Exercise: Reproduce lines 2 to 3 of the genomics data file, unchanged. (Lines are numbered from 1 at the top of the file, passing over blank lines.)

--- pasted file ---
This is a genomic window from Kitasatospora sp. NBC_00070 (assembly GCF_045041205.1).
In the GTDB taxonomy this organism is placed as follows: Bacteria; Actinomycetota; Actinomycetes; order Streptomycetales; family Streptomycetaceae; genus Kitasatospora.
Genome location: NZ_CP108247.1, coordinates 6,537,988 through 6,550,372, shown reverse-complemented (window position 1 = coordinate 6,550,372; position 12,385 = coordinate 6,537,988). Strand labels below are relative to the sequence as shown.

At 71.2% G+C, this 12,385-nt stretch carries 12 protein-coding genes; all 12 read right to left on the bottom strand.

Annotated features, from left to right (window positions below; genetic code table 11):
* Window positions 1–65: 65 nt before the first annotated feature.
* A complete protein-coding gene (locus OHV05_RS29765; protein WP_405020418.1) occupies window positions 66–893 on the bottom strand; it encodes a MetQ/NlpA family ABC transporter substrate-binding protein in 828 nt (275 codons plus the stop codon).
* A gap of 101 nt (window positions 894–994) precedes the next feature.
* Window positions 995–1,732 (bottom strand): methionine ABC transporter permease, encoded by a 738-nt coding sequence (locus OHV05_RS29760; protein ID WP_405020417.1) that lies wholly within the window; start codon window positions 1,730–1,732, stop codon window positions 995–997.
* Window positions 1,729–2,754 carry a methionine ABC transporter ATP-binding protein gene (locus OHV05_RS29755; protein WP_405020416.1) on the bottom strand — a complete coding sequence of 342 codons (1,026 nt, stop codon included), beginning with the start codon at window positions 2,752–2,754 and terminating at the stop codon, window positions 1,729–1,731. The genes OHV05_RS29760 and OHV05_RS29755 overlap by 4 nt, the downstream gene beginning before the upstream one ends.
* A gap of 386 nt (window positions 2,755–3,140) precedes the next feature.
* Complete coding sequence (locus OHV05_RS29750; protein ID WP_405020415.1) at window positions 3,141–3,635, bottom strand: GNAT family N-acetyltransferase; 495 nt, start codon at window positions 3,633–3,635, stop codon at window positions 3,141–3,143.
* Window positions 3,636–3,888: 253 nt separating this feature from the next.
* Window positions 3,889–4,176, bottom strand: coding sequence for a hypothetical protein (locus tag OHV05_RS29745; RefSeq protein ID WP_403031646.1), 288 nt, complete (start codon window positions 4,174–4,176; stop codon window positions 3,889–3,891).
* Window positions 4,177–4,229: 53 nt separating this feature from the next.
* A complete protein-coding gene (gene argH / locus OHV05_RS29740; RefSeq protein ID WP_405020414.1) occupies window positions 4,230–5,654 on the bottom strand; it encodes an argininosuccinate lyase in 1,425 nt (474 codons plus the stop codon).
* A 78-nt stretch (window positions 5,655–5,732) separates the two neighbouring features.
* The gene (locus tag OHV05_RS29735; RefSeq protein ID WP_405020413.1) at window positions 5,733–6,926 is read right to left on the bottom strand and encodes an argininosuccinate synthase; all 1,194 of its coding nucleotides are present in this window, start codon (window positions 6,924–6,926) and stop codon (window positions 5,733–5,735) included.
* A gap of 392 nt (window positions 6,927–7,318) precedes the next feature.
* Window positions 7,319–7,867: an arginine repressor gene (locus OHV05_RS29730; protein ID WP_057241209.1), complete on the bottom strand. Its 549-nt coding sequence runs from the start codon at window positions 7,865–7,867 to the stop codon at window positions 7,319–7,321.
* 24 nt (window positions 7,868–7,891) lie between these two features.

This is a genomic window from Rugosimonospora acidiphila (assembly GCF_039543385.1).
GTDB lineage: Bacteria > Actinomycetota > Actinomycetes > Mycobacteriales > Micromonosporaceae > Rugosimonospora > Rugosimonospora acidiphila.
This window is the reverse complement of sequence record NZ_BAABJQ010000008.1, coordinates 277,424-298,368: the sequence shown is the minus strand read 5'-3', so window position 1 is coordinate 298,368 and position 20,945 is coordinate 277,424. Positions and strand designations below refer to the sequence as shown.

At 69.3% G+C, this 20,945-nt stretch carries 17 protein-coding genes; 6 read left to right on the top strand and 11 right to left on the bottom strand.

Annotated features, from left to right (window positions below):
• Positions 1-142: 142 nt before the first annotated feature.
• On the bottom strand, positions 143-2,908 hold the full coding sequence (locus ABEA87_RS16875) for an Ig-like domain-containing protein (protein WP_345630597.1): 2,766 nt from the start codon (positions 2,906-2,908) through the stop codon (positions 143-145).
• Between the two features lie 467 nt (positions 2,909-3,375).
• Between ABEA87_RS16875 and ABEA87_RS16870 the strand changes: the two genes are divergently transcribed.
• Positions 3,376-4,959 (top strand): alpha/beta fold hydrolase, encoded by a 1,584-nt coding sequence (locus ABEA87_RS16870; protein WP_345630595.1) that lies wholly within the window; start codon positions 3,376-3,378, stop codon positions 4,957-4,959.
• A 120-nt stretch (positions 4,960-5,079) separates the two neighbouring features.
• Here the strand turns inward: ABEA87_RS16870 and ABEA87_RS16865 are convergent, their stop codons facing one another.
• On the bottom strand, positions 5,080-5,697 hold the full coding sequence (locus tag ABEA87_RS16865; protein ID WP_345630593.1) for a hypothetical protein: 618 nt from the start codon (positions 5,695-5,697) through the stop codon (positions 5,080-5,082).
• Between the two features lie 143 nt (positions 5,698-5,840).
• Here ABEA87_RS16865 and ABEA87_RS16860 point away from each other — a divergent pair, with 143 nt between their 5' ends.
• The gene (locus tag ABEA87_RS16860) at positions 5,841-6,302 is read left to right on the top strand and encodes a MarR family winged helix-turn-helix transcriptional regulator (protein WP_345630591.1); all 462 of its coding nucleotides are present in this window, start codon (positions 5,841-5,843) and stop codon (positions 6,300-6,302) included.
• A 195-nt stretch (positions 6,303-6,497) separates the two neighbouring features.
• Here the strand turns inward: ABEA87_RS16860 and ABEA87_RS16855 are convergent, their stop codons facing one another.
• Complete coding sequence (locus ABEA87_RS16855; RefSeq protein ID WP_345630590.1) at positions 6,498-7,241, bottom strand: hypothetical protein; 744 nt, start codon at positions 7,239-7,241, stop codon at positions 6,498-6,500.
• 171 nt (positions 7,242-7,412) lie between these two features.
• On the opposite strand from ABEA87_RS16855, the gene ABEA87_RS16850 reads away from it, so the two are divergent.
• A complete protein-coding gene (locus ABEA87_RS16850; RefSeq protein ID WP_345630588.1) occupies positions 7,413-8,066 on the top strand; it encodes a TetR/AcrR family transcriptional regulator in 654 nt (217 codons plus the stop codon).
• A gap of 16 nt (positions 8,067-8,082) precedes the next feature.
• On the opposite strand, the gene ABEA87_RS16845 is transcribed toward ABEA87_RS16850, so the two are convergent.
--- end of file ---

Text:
In the GTDB taxonomy this organism is placed as follows: Bacteria; Actinomycetota; Actinomycetes; order Streptomycetales; family Streptomycetaceae; genus Kitasatospora.
Genome location: NZ_CP108247.1, coordinates 6,537,988 through 6,550,372, shown reverse-complemented (window position 1 = coordinate 6,550,372; position 12,385 = coordinate 6,537,988). Strand labels below are relative to the sequence as shown.